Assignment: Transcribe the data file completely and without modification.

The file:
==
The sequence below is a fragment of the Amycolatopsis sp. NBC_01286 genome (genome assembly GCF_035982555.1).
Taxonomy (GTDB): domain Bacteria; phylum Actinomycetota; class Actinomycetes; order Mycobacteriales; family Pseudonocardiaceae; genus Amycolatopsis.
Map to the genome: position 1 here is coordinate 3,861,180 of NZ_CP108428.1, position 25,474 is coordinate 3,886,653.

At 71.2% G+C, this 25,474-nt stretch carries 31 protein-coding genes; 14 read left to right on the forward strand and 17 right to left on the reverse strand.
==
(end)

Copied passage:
The sequence below is a fragment of the Amycolatopsis sp. NBC_01286 genome (genome assembly GCF_035982555.1).
Taxonomy (GTDB): domain Bacteria; phylum Actinomycetota; class Actinomycetes; order Mycobacteriales; family Pseudonocardiaceae; genus Amycolatopsis.
Map to the genome: position 1 here is coordinate 3,861,180 of NZ_CP108428.1, position 25,474 is coordinate 3,886,653.

At 71.2% G+C, this 25,474-nt stretch carries 31 protein-coding genes; 14 read left to right on the forward strand and 17 right to left on the reverse strand.